I felt really sad this week on reading a news story about a Polish mountaineer, Tomasz Mackiewicz, who was lost while climbing in the Himalayas. A rescue team managed to get to and save his climbing partner, French woman Elisabeth Revol, but they could not reach Tomasz on one of Pakistan’s most deadly mountains – Nanga Parbat. The rescuers wrote on social media: “The rescue for Tomasz is unfortunately not possible. Because of the weather and altitude it would put the life of rescuers in extreme danger. It’s a terrible and painful decision. We are in deep sadness. We are crying.” It was the acknowledgement of crying for the dead and the deep expression of empathy for the bereaved, those left behind, that I found most profound and moving. Of course we do it – we cry – but we rarely say we do, talk about it, acknowledge it. “We are crying.” Three words. It gives us all permission to do the same. I don’t know Tomasz, but it doesn’t matter. We all feel grief. We all cry. It makes us human.
It is a curious thing how people express grief or deal with the grief of others. There is a spectrum of behaviour. None are right or wrong, but some modes of behaviour might serve us better than others. One option: pretend not to see, cross the road and run. Another option: say, ‘I’m sorry for your loss’, shake a hand, look to your feet and shake your head sadly. Third option: ignore it, talk about the weather, it wouldn’t do to remind them. Option four: sit down and cry alongside them. And there are a hundred more options besides.
Not so long ago, I read an interesting analysis presenting one viewpoint as to how an expression of sympathy might differ from an expression of empathy. It was described in the following terms: You are walking down the street when you suddenly fall down an unmarked hole. There is no ladder so you can’t climb out of the hole. You are helpless, desolate. You call up to the street above for help. Someone hears your call from the other side of the street, but they’re so horrified that you’ve fallen in that they can’t bear to cross over to take a look down the hole in case what they see is too much for them to bear – so they rush on by. This is neither sympathy nor empathy but denial. Another person crosses the street and calls down to see if you are ok. They even sit awhile and talk – maybe go so far as to nip into a café, buy you a sandwich and a cup of tea and lower it down. Eventually, though, they’ll move on with their business, wish you luck in finding your way out and head off down the street, back to their own life having expressed sympathy. Then there are those – like the mountain rescue team – who have a look into the hole, are appalled with your predicament and begin to work out how they can help you. It might very well mean getting into the hole with you for a bit, or, in the case of Tomasz and Elisabeth, joining the mountain rescue effort. In full empathy they are with you: practical, offering solutions, and, if it comes to it, not afraid to cry alongside you about your loss.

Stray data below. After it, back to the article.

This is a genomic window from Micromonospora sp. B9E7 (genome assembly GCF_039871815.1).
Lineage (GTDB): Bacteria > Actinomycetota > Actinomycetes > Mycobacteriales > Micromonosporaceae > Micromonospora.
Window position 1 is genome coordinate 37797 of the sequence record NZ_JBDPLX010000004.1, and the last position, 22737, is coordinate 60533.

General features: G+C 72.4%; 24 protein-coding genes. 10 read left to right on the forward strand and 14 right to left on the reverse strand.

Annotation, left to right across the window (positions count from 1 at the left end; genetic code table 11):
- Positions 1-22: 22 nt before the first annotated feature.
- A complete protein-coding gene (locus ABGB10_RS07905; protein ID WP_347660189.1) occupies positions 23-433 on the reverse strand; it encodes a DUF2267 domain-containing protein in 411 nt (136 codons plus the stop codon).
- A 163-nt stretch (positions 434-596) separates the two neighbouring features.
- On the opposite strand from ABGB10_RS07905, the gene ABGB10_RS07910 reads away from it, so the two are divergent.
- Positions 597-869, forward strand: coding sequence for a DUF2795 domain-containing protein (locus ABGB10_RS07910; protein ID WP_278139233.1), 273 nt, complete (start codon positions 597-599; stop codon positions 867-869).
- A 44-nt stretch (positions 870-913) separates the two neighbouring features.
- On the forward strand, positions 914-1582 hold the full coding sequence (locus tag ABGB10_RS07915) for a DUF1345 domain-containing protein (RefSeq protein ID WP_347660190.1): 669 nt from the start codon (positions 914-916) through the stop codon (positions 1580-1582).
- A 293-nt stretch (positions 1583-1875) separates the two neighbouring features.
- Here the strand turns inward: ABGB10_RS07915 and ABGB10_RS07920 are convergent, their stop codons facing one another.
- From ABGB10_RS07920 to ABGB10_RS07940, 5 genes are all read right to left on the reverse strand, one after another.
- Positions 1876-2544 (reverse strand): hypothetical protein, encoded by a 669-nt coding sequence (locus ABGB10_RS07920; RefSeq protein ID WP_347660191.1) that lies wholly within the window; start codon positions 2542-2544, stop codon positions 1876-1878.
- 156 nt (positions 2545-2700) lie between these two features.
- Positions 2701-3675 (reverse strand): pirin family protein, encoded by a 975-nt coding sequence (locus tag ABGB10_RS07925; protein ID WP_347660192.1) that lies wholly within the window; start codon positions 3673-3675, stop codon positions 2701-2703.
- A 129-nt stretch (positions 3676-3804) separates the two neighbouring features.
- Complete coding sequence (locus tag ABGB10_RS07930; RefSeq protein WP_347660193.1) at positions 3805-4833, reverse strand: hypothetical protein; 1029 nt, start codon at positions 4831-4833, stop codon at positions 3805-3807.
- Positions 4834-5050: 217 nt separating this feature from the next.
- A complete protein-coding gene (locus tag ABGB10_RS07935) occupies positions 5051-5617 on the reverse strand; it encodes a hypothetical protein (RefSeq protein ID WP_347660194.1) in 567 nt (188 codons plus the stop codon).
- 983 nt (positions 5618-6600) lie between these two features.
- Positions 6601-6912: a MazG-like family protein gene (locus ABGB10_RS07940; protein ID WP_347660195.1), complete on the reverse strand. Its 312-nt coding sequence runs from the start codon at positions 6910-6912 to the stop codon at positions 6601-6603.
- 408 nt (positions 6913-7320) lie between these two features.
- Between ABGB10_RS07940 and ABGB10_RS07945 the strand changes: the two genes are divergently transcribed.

I have a friend called Andy Raine who lives on Lindisfarne, Holy Island in the North of England. Andy is part of the Northumbria Community and he has written some wise words about grief:
“Do not hurry
as you walk with grief;
it does not help the journey.
Walk slowly, pausing often:
Do not hurry
As you walk with grief.
Be not disturbed
By memories that come unbidden.
and let Christ speak for you
will be resolved in Him.
Be not disturbed.
Be gentle with the one
who walks with grief.
If it is you,
be gentle with yourself.
Take time, be gentle
As you walk with grief.”
(‘Walking With Grief’, Andy Raine)
Our friend, Sean McNicholl, formerly of Portrush, died yesterday in Madrid. God rest him. Alongside Blanca, Álvaro, Ramón and Eimear, we are crying.
One thought on “Good Grief”
Very well written.
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